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Rising costs for the MK I Radio Telescope


Building the MK I Radio Telescope and changes to the design
Bernard Lovell Astronomer
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United Steel Company had been employed to manufacture the steel for the telescope, and I, there is, I had the instinct to dictate every day a day to day diary, of the proceedings in that year and thereafter, and that diary still exists in my office at Jodrell Bank. It’s a great thick book of typescript, if anybody’s ever interested to review what happened in those years. In 1953, the building began. The trouble was that no cranes existed of sufficient to deal with the mass of steel and the height of steel, which were being involved. So Husband had arranged to build his own cranes on a series of gantries. He first built one big gantry, using an available crane of about 20 or 30 foot high. And on this he mounted that crane to build another crane on another gantry, until he got a crane on a huge, massive scaffolding, which could be rotated and, around the circumference of the telescope, and which would be capable of handling masses of steel to a height of 180 feet or thereabouts. Now, of course that was a problem in those days. Today it would be no problem. Such cranes for commanding such heights and loads are very easy to obtain. It’s just indicative, though, of the difficulties, the engineering difficulties, which were faced, of which were entirely unforeseen in the original estimates for building this telescope. The work continued. The scaffolding was erected, and first of all, the great concrete block for the central pivot had also been supported on reinforced concrete to the Keuper Marl, and the central bearing was to carry a diametrical girder on which the outrigging bogies bearing the main structure could be rotated. But the only actual location of the telescope to the ground was by the central pivot. It was to move freely, on its bogies, on the 320 foot double railway track. The details, day by day details of the construction are recorded in my book. It would be quite unnecessary to go into the details now, except in general that the steel work, I'd been taken to Scunthorpe, and where I actually saw the great masses of steel pouring out of the furnaces, which were then welded into the girders for the telescope. By 195- Nothing much happened in 1953, until in 1954 the structure began to ascend, the diametrical girder had been constructed, and the two towers, now known as Green Tower and Red Tower, had moved to a height of 20 to 30 feet. It was at that time in late 1953 and 1954 that I wanted the design, I made a change in the design, and the reason for that change was a purely astronomical one. The telescope that was being built had an open mesh bowl of four inches. Now, in, I think it was 1952, 1953, the, what was a remarkable discovery of a prediction made during the war by van de Hulst and Oort hiding in secret from the Germans, in Holland, they had worked out that there should be a high frequency spectral line from neutral hydrogen, and this might be detectable on the wavelength of 21 centimetres. Well, at about this time, the exact date, I'm, it was '52 or thereabouts, simultaneously in Holland, in Australia and in America, the work on the attempt to detect this important spectral line from neutral hydrogen had succeeded, and there was in fact a simultaneous publication in "Nature" from these three sources about the discovery of the neutral hydrogen line. Now, of course this was recognised to be of immediate importance in the attempts to unravel the nature of the galaxy, and it was evident to me that a telescope with a diameter, with a mesh of four metres would be no good on this wavelength or frequency. You must recall that I was still primarily interested in long wavelengths, because of the cosmic ray air showers. And so I asked Husband to change the mesh, to first of all the smaller diameter and then to make the inside internal 100 foot diameter of the telescope, I think it’s a mesh of an inch or two inches, so that at least the centre 100 foot could be used on a wavelength of 21 centimetres. This of course increased the windage, and led to the introduction of a considerable strengthening of the bowl support, and at that time the idea was to build the bowl by a series of girders moving out from a cylindrical axis moving between the two towers. That was all right. The redesign was made with this girder stretching between the tops of the two towers and both carrying, this single, massive girder carrying the structure of the bowl, and the deflections were then calculated to be quite compatible with the new accuracy on which I wanted the telescope to work.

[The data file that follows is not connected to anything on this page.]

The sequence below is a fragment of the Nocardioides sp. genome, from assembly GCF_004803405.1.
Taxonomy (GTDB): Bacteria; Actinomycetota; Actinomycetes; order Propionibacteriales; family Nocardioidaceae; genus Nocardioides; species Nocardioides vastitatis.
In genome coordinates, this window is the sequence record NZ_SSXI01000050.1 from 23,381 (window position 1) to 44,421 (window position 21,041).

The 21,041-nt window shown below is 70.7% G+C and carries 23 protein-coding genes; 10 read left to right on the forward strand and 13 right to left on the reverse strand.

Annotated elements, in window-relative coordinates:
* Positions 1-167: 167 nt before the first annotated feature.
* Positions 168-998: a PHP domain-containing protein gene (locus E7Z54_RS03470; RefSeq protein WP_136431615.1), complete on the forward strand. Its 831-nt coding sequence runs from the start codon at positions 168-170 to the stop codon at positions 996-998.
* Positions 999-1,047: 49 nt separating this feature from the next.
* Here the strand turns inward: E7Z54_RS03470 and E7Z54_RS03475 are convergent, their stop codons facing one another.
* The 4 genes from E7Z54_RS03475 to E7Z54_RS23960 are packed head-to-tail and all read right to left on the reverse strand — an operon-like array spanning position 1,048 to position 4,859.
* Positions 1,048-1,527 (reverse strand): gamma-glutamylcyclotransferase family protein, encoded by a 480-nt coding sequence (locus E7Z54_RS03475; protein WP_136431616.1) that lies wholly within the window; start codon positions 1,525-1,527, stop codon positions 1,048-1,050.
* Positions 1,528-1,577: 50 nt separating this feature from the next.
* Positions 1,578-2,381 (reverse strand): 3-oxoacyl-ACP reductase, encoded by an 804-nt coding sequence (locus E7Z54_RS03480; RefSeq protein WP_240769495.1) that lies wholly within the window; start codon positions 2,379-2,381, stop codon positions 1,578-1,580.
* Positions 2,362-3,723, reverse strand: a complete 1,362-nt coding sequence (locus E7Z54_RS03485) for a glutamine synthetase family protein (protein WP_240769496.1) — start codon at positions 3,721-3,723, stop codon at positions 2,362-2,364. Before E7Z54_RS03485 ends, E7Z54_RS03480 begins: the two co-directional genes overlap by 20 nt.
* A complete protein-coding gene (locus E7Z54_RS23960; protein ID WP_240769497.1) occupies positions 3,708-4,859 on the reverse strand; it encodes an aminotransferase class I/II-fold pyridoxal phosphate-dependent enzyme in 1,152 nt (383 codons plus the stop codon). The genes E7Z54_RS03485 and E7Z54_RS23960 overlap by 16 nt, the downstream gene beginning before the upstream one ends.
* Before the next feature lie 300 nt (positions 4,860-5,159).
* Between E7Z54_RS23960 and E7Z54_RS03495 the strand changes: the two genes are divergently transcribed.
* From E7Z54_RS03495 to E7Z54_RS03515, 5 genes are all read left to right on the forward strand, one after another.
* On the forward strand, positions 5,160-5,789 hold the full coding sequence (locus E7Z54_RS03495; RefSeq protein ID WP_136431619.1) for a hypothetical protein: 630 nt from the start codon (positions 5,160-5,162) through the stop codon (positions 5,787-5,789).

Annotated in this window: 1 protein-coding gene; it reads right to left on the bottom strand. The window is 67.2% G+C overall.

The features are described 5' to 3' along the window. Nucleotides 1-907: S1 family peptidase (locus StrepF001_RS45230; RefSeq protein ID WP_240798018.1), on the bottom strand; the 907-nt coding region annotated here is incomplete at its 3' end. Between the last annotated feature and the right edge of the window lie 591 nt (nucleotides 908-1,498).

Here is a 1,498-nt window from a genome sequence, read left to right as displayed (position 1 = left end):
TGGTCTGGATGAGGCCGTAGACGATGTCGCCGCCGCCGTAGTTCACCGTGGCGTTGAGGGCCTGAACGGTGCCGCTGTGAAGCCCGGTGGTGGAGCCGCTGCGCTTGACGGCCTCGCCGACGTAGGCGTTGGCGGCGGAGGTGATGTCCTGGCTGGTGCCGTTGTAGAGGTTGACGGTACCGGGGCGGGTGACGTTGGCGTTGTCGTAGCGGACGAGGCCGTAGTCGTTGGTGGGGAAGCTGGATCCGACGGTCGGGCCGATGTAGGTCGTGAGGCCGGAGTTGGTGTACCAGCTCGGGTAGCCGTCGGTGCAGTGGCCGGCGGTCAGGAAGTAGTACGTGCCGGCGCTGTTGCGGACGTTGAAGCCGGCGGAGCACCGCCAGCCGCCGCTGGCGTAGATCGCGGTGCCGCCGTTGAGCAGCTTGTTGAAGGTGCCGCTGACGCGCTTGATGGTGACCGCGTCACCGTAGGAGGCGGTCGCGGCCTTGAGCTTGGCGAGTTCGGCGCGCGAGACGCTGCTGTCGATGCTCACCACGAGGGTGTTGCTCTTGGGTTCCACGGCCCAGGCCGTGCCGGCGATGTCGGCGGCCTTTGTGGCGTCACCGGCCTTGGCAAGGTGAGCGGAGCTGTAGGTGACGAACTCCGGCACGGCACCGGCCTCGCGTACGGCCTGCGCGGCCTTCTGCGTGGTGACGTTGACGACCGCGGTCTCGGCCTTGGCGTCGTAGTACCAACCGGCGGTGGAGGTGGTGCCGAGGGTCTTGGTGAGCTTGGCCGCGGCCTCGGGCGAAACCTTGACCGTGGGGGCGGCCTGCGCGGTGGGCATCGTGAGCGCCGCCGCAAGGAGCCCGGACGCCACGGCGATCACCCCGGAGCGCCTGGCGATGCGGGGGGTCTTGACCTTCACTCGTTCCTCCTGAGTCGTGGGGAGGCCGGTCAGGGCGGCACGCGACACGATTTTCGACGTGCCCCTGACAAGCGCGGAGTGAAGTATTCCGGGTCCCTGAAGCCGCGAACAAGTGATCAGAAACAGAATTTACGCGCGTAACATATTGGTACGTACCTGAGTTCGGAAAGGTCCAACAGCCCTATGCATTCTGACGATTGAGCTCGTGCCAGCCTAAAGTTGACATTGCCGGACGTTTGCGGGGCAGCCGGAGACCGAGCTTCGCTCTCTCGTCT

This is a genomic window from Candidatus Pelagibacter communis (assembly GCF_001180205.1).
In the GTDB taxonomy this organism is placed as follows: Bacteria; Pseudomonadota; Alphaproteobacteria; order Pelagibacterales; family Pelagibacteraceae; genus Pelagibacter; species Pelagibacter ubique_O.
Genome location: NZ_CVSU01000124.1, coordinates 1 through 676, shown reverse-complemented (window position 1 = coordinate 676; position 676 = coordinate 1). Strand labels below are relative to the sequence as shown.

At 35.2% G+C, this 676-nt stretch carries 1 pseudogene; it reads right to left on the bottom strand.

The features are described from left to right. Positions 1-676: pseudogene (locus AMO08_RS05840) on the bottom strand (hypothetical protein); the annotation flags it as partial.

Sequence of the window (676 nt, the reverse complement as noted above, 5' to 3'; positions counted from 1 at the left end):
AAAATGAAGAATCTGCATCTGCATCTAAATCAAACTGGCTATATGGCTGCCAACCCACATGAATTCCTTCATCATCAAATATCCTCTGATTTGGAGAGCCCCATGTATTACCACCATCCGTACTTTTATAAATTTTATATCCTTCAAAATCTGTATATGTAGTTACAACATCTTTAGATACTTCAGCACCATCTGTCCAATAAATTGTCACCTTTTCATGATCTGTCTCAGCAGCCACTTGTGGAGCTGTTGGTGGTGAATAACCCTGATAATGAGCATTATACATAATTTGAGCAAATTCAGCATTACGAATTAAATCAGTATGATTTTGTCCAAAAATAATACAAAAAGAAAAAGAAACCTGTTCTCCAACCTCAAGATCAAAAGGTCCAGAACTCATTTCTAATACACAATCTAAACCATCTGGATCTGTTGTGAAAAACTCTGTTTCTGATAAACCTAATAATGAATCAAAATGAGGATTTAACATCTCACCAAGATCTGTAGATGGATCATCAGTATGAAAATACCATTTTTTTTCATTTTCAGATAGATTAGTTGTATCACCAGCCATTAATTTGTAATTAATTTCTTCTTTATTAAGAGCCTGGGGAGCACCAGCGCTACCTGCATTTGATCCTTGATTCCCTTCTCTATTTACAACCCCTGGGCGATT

Bernard Lovell (1913-2012), British radio astronomer and founder of the Jodrell Bank Observatory, received an OBE in 1946 for his work on radar, and was knighted in 1961 for his contribution to the development of radio astronomy. He obtained a PhD in 1936 at the University of Bristol. His steerable radio telescope, which tracked Sputnik across the sky, is now named the Lovell telescope.

Listeners: Alastair Gunn Megan Argo

Alastair Gunn is an astrophysicist at Jodrell Bank Observatory, University of Manchester. He is responsible for the coordination and execution of international radio astronomical observations at the institute and his professional research concerns the extended atmospheres of highly active binary stars. Alastair has a deep interest and knowledge of the history of radio astronomy in general and of Jodrell Bank in particular. He has written extensively about Jodrell Bank's history.

Megan Argo is an astronomer at the University of Manchester's Jodrell Bank Observatory researching supernovae and star formation in nearby starburst galaxies. As well as research, she is involved with events in the Observatory's Visitor Centre explaining both astronomy and the history of the Observatory to the public.

Tags: United Steel Companies, Jodrell Bank, Scunthorpe, Holland, USA, Australia, Nature, Charles Husband, Jan Hendrik Oort, Hendrik van de Hulst

Duration: 8 minutes, 4 seconds

Date story recorded: January 2007

Date story went live: 05 September 2008